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They determined that some of the water lost on Mars could be trapped in clay minerals hidden kilometers below the surface.

They determined that some of the water lost on Mars could be trapped in clay minerals hidden kilometers below the surface.


14 dic 2021 23:34 GMT

Despite the fact that until now it was believed that all the water on the Red Planet is currently frozen at the polar caps and as underground ice, researchers assure that some of it can be buried at a depth of several kilometers with minerals.

Researchers from Binghamton University (New York, USA) argue that a study Recently, a lot of water on Mars could be trapped inside clay minerals, known as smectite and located miles below the surface.

in a Release Scientists published this Tuesday, indicating that there is evidence that rivers and lakes formed on the surface of Mars at one time, however, today there is no trace of water remaining on its surface.

David Jenkins, Professor of Geosciences and Environmental Studies at Binghamton University, and former graduate student Brittany DePasquale discovered that smectite is rich in phytonutrients. iron, the least thermally stable, capable of forming at depths up to 30 km It can store the water lost from the Red Planet. On Earth, smectite usually occurs as a result of an interaction between rock and water, although the conditions for such a reaction are still poorly defined.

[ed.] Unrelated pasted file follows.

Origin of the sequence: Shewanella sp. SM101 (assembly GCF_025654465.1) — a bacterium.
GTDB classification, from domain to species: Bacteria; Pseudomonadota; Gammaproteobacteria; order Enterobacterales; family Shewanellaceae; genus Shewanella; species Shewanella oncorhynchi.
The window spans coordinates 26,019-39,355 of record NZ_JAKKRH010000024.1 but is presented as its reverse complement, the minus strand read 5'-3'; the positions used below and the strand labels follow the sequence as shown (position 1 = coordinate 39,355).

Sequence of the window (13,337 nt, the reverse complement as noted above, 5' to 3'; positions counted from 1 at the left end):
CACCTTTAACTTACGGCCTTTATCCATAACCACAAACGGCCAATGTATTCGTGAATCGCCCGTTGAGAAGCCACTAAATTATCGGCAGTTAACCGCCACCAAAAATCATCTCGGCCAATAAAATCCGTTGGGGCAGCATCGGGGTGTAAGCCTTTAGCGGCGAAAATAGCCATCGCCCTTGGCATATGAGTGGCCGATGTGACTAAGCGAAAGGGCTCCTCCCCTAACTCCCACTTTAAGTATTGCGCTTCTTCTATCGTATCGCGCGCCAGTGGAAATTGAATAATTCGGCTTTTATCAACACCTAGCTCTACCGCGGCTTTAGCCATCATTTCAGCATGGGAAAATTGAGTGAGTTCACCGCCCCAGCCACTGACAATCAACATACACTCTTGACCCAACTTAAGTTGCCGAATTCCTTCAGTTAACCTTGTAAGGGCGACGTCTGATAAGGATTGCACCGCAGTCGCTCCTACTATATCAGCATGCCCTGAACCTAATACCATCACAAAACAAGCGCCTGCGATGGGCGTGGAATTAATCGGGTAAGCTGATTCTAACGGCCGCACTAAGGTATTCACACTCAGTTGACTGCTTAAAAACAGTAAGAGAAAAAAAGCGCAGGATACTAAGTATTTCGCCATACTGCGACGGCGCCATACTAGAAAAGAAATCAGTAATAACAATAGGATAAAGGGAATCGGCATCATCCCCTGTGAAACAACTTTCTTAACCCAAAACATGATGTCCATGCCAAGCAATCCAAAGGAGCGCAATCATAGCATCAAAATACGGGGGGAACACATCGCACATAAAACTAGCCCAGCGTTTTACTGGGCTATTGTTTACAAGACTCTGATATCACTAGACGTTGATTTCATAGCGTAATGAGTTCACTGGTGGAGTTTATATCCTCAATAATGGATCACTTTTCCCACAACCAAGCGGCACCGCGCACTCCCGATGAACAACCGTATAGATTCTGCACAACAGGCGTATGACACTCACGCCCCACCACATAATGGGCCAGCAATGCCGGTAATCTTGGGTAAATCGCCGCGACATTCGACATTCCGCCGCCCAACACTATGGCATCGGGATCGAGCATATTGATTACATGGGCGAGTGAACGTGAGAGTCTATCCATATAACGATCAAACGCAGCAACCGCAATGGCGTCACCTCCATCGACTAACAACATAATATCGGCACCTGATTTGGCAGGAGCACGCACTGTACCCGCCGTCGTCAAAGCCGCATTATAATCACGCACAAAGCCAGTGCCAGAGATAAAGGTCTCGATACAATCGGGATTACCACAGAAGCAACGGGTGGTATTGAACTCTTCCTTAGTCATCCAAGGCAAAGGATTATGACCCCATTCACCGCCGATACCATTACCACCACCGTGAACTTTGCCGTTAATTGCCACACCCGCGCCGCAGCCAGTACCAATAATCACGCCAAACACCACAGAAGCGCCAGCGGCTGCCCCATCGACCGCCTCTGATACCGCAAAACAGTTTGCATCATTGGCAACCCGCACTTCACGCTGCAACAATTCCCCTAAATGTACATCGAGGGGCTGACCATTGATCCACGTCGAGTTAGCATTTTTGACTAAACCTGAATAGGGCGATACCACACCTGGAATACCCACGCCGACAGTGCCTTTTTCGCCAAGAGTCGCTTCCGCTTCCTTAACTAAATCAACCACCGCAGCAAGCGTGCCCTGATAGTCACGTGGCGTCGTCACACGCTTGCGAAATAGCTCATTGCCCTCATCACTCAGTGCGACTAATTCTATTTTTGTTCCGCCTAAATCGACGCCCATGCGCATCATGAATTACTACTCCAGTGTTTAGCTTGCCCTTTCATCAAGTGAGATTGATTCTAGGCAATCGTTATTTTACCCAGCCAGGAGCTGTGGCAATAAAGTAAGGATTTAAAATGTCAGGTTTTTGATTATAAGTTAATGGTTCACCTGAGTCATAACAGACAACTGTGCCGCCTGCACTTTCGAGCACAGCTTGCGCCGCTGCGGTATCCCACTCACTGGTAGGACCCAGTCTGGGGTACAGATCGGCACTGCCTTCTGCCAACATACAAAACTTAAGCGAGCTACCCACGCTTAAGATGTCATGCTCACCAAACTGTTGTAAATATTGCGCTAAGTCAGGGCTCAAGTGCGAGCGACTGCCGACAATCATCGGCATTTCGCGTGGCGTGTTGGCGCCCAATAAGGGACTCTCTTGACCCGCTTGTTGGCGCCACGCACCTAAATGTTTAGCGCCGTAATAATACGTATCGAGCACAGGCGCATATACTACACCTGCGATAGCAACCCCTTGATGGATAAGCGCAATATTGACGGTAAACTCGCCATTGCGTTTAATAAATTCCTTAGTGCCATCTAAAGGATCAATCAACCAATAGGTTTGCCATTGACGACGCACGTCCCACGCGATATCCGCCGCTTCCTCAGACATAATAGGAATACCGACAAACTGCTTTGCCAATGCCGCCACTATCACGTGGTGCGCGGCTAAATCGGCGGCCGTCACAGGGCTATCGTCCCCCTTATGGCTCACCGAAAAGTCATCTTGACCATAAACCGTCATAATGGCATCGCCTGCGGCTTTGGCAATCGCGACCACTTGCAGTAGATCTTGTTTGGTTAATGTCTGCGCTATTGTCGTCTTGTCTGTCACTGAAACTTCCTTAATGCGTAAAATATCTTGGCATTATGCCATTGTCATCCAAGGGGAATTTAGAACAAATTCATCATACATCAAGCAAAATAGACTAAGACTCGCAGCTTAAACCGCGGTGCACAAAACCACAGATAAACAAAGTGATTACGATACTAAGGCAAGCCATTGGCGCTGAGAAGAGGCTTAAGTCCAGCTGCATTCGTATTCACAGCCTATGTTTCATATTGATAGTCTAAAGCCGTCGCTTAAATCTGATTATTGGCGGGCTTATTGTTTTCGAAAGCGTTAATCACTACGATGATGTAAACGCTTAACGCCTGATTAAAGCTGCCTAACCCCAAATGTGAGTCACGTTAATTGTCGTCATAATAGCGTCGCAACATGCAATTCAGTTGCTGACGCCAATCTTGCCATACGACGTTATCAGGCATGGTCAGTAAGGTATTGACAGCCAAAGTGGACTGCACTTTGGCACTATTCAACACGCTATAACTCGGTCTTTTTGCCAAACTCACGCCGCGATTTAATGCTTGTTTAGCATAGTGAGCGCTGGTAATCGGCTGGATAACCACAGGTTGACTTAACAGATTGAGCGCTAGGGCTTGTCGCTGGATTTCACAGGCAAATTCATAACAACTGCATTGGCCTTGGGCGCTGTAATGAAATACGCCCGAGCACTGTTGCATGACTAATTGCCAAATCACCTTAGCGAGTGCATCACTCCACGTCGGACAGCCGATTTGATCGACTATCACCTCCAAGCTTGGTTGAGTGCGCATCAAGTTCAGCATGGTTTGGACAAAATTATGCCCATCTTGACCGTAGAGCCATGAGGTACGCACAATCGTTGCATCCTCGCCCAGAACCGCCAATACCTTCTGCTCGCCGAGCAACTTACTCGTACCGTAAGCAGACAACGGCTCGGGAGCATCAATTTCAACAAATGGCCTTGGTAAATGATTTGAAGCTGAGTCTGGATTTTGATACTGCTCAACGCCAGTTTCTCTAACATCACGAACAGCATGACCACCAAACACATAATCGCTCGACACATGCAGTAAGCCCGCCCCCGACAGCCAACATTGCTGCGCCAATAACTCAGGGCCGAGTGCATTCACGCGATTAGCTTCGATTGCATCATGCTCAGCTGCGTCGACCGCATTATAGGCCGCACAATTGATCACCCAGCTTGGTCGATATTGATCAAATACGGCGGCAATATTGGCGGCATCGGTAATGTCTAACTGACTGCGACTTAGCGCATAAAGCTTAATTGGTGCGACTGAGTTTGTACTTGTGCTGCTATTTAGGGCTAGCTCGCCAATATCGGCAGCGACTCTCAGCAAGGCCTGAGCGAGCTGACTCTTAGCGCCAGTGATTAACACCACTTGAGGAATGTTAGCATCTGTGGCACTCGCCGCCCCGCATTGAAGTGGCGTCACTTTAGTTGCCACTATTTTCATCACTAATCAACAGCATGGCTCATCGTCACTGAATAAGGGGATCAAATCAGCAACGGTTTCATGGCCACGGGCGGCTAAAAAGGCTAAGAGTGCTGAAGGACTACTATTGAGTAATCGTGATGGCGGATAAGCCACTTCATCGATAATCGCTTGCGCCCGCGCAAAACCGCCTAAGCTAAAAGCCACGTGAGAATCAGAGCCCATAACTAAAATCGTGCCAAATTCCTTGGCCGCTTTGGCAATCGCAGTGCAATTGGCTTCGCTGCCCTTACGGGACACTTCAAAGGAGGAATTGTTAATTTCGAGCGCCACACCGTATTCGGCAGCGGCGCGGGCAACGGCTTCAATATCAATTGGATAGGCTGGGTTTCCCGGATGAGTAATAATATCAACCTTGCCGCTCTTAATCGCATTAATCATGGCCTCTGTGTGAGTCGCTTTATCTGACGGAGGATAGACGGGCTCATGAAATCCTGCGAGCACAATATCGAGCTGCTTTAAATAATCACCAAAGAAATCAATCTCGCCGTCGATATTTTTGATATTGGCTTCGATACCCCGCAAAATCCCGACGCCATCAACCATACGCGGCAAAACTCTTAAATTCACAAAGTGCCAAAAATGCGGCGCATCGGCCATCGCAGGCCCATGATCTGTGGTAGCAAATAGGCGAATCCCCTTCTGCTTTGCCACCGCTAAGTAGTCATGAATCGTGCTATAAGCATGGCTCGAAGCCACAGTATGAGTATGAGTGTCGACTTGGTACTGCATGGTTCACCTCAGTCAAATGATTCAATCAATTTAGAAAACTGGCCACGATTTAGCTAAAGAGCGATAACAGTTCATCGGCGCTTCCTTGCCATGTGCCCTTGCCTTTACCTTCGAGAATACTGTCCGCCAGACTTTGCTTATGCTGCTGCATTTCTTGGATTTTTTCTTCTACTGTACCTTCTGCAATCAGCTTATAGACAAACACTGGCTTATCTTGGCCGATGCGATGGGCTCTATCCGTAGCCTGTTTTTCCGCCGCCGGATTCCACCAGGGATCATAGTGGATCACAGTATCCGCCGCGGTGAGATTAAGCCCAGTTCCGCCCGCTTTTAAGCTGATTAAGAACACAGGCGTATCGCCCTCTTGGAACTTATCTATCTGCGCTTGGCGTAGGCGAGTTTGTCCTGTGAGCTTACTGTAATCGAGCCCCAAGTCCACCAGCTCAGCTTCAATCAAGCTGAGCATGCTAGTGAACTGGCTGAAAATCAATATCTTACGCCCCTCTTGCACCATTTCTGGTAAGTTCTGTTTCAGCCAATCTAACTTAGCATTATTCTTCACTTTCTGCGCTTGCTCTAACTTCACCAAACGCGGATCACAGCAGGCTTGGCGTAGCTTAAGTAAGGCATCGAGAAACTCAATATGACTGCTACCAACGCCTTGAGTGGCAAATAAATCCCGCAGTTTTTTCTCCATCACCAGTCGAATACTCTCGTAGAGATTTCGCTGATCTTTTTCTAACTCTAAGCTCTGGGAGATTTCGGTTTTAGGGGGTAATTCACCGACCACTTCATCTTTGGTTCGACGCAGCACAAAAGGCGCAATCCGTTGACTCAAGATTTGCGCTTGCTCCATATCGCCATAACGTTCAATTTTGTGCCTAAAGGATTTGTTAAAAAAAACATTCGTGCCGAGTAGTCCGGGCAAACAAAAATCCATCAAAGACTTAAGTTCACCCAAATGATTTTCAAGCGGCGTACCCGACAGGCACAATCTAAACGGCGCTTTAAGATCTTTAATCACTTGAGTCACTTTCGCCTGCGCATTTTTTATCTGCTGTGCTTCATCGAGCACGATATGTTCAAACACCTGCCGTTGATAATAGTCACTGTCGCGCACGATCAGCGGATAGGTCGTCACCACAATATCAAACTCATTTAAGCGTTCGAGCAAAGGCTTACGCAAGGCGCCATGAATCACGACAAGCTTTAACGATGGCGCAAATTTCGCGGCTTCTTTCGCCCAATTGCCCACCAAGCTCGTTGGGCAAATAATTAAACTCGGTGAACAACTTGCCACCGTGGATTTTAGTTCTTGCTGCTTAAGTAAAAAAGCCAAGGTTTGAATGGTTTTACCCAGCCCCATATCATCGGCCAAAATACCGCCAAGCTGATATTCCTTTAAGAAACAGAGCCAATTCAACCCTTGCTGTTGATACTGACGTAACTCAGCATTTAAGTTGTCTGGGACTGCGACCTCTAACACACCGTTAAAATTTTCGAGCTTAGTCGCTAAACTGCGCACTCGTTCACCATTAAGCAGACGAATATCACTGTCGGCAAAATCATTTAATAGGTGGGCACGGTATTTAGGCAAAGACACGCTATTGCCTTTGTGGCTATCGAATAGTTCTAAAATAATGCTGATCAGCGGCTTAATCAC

“Until recently, many people, including myself, assumed that water once on Mars was now present as ice stored at the polar caps and as ice underground,” Jenkins said, explaining that over the past few years the satellites have been orbiting About the planet I gathered enough information to determine it That’s not enough Neither the current amount of ice nor the loss of vapor to be responsible for the disappearance of “the lowest estimates of the amount of water present on Mars”.

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“Once we saw that ferrous smectite, the least thermally stable form of smectite, was stable up to temperatures About 600 °C at a depth of 30 km“It was clear that smectite could in fact be an important deposit of ‘lost water’ on the surface of Mars,” said the expert, who performed the necessary tests in his laboratory.

However, Jenkins and DePasquale’s theory cannot be proven at the moment, since there is no equipment capable of adequately drilling the planet’s surface. “The more difficult question, about the total amount of clay minerals at the surface or in the environment near the surface of Mars, has yet to be determined with the precision needed to really confirm that clay minerals could be The dominant water tank on Mars“The world lamented.